PhD students Eleanor Barnett (@eleanorrbarnett), Trina Moseley (@trina_moseley) and Lewis Defrates (@lewisdefrates) talk to Doing History in Public about their experiences running sessions with primary school children for the Faculty of History’s History for Schools programme.
What was your History for Schools session about and how does it link with your research?
Eleanor and Trina: Our History for Schools session was called ‘Hungry Historians: A Delicious and Disgusting Journey Through Time’. We used our combined research interests in early modern (Italian and English) and modern (British) food history to teach about how flavours and ingredients have changed over time. We tried to have as many hands-on activities as possible, including opportunities to taste historical sweets and cakes! You can find out more about our session on the Cambridge Body and Food Histories Group blog.
Lewis: My session was on the first visit of Buffalo Bill’s Wild West to London in 1887. More broadly, my research concerns the movement of a variety of cultural actors and performers from the United States to Britain between 1880 and 1914 and differing conceptions of ‘Americanness’ that travel and performance enabled these figures to formulate, but this was a great chance to focus on one particular instance of travel and explore what it would have shown British audiences about ‘America’ in the late nineteenth century.
Did running the session make you think differently about your research? What did you learn from the children?
Eleanor: The children’s mixed reactions to tasting our historical recipes made me reflect on the novelty of seeing and tasting new foods in the early modern period, especially those arriving from the newly ‘discovered’ Americas. It also was a great opportunity to relate my research to change over time. For example, how did tomatoes, arriving in Europe in the sixteenth century, come to form such an integral part of Italian identity, and what wider systems have developed that allow them to be found in restaurants across the globe?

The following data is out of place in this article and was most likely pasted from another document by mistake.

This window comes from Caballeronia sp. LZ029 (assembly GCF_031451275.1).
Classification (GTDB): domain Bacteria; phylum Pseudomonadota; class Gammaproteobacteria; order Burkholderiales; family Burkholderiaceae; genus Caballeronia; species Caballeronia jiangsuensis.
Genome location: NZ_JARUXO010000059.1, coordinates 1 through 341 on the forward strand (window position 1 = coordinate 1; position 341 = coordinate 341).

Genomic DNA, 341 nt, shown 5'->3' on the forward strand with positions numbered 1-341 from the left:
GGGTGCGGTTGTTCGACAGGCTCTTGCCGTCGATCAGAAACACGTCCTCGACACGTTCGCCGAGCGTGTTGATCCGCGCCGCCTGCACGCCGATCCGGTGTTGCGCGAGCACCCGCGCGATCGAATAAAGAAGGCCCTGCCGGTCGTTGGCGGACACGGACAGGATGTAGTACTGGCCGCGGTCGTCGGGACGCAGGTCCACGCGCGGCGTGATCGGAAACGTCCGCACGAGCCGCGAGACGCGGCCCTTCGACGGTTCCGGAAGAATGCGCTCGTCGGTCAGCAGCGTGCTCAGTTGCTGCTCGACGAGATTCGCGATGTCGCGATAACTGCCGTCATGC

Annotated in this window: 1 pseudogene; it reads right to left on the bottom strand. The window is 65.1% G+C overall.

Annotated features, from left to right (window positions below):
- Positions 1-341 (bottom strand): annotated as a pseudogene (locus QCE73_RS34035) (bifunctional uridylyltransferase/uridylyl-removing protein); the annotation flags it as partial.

Trina: I’ve always felt that food and drink are good communicative topics: we all eat and drink to survive, so everyone has a stake in the intellectual discussion. I think that is a real plus when it comes to translating academic work about food to public audiences. The History for Schools workshop made me further appreciate the value of historical reconstruction. Getting the kids away from texts and images to focus on the experience of tasting food was really productive. It has made me reflect on the usefulness of the senses in public history and on the place of the sensory in my own work.
Lewis: In my work, the Wild West serves as a sort of normative representation of the United States in Britain, with an assortment of other performances challenging or conforming to the example the Wild West set, but running the workshop forced me to unpack the significance of the Wild West in ways I had taken for granted. We looked at how Native Americans were represented in the publicity surrounding the show, compared to the experiences of some of the individual Lakota performers, and I was taken aback at how quickly the children understood that these documents had been created by white Americans and were both one-sided and indicative of the attitudes of the period. As a result, I’ve been thinking a lot more deeply about the ways in which nineteenth-century British publics were conditioned to accept these depictions in the first place.